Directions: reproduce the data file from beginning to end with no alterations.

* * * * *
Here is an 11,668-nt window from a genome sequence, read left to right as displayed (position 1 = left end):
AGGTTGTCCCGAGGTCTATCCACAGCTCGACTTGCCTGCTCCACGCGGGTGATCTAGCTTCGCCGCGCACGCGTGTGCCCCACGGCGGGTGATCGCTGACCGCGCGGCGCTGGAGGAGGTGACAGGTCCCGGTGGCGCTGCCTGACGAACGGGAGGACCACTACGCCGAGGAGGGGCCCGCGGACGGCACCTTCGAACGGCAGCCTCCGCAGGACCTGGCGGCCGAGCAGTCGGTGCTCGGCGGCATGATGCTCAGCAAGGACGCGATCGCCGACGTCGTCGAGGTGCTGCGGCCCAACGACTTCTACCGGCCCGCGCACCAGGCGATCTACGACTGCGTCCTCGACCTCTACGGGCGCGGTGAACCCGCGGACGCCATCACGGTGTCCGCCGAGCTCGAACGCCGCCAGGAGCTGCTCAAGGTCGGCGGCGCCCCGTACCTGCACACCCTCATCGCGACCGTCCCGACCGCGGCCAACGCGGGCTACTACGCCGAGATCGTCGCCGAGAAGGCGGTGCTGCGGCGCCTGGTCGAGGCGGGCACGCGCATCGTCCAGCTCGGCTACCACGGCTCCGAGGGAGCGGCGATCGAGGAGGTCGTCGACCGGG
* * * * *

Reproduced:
Here is an 11,668-nt window from a genome sequence, read left to right as displayed (position 1 = left end):
AGGTTGTCCCGAGGTCTATCCACAGCTCGACTTGCCTGCTCCACGCGGGTGATCTAGCTTCGCCGCGCACGCGTGTGCCCCACGGCGGGTGATCGCTGACCGCGCGGCGCTGGAGGAGGTGACAGGTCCCGGTGGCGCTGCCTGACGAACGGGAGGACCACTACGCCGAGGAGGGGCCCGCGGACGGCACCTTCGAACGGCAGCCTCCGCAGGACCTGGCGGCCGAGCAGTCGGTGCTCGGCGGCATGATGCTCAGCAAGGACGCGATCGCCGACGTCGTCGAGGTGCTGCGGCCCAACGACTTCTACCGGCCCGCGCACCAGGCGATCTACGACTGCGTCCTCGACCTCTACGGGCGCGGTGAACCCGCGGACGCCATCACGGTGTCCGCCGAGCTCGAACGCCGCCAGGAGCTGCTCAAGGTCGGCGGCGCCCCGTACCTGCACACCCTCATCGCGACCGTCCCGACCGCGGCCAACGCGGGCTACTACGCCGAGATCGTCGCCGAGAAGGCGGTGCTGCGGCGCCTGGTCGAGGCGGGCACGCGCATCGTCCAGCTCGGCTACCACGGCTCCGAGGGAGCGGCGATCGAGGAGGTCGTCGACCGGG